Administration: We Can Force You to Cooperate in Killing Your Grandchild

March 26, 2014 - 4:53 AM

Baby

(AP Photo)

Question: Does the Obama administration claim the right to force Americans to cooperate in killing their own grandchildren? Answer: Yes.

On the face of it, this seems like an outrageous claim. But it is true. The outrage is what the government is demanding Americans do.

The Affordable Care Act — aka Obamacare — includes a "requirement to maintain minimum essential coverage." The main part of this "requirement" says: "An applicable individual shall for each month beginning after 2013 ensure that the individual, and any dependent of the individual who is an applicable individual, is covered under minimum essential coverage for such month."

The IRS has explained: "The provision applies to individuals of all ages, including children. The adult or married couple who can claim a child or another individual as a dependent for federal income tax purposes is responsible for making the [penalty] payment if the dependent does not have coverage or an exemption."

Bottom line: Parents "shall" buy health insurance for their dependent children.

The Affordable Care Act says: "A group health plan and a health insurance issuer offering group or individual health insurance coverage shall at a minimum provide coverage for and shall not impose any cost sharing requirements for ... with respect to women, such additional preventive care and screenings ... as provided for in comprehensive guidelines supported by the Health Resources and Services Administration."

These comprehensive guidelines mandate copay free coverage for: "All Food and Drug Administration approved contraceptive methods, sterilization procedures, and patient education and counseling for all women with reproductive capacity." The American College of Obstetricians and Gynecologists says women attain reproductive capacity between ages 12 and 13.

Bottom line: Parents must buy health insurance for their dependent children that, without copay, covers all FDA-approved "contraceptive methods" for all women who can conceive a child.

When the U.S. Court of Appeals for the 10th Circuit issued its opinion in the case of Sebelius v. Hobby Lobby, it said: "Four of the twenty [FDA-]approved methods — two types of intrauterine devices (IUDs) and the emergency contraceptives commonly known as Plan B and Ella — can function by preventing the implantation of a fertilized egg."

The court said in a footnote: "Both the government and the medical amici supporting the government concede that at least some of the contraceptive methods to which the plaintiffs object have the potential to prevent uterine implantation."

When the Obama administration petitioned the Supreme Court to take up the Hobby Lobby case, it said in its petition: "An IUD is a device inserted into the uterus by a physician that ... 'may prevent the egg from attaching (implanting) in the womb (uterus).'"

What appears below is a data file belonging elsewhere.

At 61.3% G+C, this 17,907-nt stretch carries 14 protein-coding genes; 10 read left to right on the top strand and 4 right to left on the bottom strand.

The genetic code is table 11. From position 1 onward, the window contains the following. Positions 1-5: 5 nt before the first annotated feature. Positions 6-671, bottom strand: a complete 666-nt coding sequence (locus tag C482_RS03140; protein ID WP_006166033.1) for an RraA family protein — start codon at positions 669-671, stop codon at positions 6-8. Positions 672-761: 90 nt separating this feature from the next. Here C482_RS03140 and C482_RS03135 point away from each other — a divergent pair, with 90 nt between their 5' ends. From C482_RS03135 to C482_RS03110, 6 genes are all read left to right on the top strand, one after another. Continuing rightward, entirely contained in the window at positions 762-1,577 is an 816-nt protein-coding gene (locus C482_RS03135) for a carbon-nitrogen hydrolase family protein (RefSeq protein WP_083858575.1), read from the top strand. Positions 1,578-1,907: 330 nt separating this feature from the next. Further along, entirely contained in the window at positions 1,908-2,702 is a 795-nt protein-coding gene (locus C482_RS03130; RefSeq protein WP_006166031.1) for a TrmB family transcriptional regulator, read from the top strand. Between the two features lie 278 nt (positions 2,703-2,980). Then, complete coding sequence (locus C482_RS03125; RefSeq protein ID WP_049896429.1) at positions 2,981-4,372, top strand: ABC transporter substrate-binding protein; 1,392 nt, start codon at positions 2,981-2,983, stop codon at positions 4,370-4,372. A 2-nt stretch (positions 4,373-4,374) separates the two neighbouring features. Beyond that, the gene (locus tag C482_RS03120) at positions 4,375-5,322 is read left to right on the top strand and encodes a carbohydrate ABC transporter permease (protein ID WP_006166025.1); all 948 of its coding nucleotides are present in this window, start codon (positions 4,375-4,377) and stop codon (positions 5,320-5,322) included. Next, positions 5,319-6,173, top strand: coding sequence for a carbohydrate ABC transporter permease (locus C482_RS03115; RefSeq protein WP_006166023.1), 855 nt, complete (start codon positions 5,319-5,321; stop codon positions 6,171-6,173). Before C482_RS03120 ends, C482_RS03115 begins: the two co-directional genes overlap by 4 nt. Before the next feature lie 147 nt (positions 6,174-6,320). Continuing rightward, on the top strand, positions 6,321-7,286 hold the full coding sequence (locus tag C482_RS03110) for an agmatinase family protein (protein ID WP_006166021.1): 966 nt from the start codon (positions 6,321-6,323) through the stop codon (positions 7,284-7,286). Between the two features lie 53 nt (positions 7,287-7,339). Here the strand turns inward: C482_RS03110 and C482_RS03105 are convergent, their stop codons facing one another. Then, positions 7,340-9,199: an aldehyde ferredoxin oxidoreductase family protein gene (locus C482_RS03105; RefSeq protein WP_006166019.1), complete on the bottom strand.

"Plan B, an emergency contraceptive," the administration told the court, "is a pill that ... may also work ... by preventing attachment (implantation) to the womb (uterus).'"

"Ella, another emergency contraceptive," the administration told the court, "'may also work by changing the lining of the womb (uterus) that may prevent attachment (implantation).'"

What is a "fertilized egg?"

The federal government's National Library of Medicine — a part of the National Institutes of Health — maintains a Web page entitled, "Fetal Health and Development." It links to a publication of The American Academy of Family Physicians, which is entitled, "Your Baby's Development: The First Trimester."

The first question on this fact sheet: "When does pregnancy begin?" The answer: "Pregnancy begins when a sperm fertilizes a woman's egg."

The second question: "What happens after the sperm fertilizes the egg?" The answer: "After conception, your baby begins a period of dramatic change known as the embryonic stage."

In 2012, the American College of Obstetricians and Gynecologists issued an opinion advocating IUD or hormonal implants for teenage girls.

"In 21 states, all teenagers can get contraceptives without parental permission, according to the Guttmacher Institute, which tracks laws affecting women's health," said an Associated Press report on the ACOG opinion.

"The IUD and implant cost hundreds of dollars," said the report. "The new health reform law requires health insurance plans to cover birth control without copayments."

And it requires moms and dads to buy insurance for their own teenage children that will pay to kill a fertilized egg — or, as The American Academy of Family Physicians calls it, a baby.